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June 08, 2006

Perlin's Law


How Free Do We Want to Be?

"...For a long time now, I’ve been struggling with a conundrum of interactive storytelling that I dubbed “The Problem of Internal Consistency” in a lecture I gave at the Game Developers’ Conference in 1995. I also wrote about it in an earlier Designer’s Notebook column, “Three Problems for Interactive Storytellers,” back in 1999. The essence of the Problem of Internal Consistency is this: how do we balance the player’s desire for freedom with the designer’s desire to tell a consistent, coherent story? What do we do when the player wants to do something that doesn’t work with the plot that we’ve laid out? Refuse him permission to do it, and take away his freedom? Or allow him to do it, and destroy our story? I never came up with a good answer for it.

So last November, I went to a conference called Virtual Storytelling ’05 in Strasbourg, France. It was a small enough conference that every session was plenary—you didn’t have to choose between sessions, so as long as you showed up, you were bound to hear everything. Ken Perlin was one of the speakers, and in the middle of his lecture, he made an almost throwaway remark that really brought me up short. This was what he said, the thing that I think is so important:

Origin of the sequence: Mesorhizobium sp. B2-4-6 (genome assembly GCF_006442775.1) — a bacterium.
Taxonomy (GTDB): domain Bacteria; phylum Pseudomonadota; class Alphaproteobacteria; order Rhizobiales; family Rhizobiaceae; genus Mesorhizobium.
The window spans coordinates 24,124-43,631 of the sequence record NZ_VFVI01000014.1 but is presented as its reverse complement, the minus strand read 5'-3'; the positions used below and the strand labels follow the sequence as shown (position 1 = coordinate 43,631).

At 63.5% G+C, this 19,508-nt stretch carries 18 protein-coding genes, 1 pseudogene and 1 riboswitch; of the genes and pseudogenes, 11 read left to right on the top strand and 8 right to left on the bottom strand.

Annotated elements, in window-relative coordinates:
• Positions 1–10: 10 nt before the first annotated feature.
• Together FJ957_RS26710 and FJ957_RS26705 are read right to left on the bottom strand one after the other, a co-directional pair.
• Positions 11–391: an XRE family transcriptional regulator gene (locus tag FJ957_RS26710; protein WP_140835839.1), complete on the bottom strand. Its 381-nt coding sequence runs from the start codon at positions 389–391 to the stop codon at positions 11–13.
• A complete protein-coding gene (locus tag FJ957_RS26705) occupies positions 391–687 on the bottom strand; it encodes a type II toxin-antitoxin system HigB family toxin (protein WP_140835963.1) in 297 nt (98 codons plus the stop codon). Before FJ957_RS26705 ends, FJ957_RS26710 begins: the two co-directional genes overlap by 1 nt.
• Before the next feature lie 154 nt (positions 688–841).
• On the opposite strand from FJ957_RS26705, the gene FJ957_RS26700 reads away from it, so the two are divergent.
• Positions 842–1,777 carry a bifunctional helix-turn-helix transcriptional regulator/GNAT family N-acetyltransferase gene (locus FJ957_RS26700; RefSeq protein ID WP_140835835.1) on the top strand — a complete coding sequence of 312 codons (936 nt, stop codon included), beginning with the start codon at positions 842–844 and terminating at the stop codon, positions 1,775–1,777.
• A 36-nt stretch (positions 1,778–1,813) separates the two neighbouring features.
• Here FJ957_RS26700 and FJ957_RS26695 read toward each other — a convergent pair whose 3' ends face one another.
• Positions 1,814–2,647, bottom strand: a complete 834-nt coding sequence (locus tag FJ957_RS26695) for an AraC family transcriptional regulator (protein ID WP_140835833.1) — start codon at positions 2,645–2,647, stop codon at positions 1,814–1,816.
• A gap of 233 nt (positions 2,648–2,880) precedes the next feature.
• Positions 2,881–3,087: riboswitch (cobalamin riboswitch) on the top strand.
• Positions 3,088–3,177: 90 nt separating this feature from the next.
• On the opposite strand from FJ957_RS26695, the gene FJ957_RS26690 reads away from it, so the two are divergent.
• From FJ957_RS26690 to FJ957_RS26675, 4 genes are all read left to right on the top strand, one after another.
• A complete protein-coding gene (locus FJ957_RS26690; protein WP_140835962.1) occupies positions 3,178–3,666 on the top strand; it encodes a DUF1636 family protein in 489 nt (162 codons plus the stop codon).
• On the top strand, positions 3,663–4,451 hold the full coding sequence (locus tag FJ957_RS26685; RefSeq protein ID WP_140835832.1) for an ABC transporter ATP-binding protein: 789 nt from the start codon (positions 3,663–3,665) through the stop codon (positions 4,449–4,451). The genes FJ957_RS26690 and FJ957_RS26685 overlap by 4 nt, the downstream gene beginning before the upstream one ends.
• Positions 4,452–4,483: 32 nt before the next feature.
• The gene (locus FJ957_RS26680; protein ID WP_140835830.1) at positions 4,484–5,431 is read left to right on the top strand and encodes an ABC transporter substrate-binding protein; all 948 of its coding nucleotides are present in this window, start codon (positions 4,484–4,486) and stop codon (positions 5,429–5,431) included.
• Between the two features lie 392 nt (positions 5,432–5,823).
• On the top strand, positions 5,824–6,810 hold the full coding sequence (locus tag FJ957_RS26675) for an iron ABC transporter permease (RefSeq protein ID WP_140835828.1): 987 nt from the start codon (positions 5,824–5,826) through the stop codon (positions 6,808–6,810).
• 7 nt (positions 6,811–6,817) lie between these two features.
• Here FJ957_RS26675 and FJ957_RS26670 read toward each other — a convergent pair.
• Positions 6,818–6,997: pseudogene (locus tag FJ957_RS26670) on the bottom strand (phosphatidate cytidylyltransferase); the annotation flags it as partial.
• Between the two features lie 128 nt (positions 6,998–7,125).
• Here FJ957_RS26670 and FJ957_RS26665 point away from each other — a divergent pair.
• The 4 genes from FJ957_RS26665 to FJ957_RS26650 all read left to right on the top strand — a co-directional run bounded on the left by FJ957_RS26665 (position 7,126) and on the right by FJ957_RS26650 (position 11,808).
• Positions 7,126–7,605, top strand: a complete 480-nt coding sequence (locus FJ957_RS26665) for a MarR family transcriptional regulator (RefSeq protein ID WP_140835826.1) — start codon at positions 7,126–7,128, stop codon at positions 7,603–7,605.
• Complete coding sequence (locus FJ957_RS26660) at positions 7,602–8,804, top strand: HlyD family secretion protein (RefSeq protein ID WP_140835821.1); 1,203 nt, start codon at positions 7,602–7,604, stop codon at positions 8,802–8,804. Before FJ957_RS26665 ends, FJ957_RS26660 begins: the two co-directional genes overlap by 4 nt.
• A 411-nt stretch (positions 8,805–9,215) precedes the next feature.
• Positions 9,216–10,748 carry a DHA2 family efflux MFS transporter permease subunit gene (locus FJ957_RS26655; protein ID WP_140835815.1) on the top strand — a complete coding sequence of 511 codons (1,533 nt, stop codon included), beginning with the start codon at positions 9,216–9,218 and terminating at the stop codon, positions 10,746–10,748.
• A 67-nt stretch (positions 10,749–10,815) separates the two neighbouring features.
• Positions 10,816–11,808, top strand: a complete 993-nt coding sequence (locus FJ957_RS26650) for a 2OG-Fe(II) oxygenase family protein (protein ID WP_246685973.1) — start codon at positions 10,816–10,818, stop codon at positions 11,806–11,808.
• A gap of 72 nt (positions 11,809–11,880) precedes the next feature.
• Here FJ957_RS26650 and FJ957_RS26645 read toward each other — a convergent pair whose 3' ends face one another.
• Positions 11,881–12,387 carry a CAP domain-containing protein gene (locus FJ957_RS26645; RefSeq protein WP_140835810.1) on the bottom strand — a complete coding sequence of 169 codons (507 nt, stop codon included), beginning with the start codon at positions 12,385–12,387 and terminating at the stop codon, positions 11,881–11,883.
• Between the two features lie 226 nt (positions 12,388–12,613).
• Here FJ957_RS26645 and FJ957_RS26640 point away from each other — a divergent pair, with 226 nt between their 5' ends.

Ken Perlin’s Law: The cost of an event in an interactive story should be directly proportional to its improbability..." From The Designer's Notebook: Introducing Ken Perlin's Law by Ernest Adams, Gamasutra. [Via Game + Girl = Advance]

Posted by jo at June 8, 2006 08:22 AM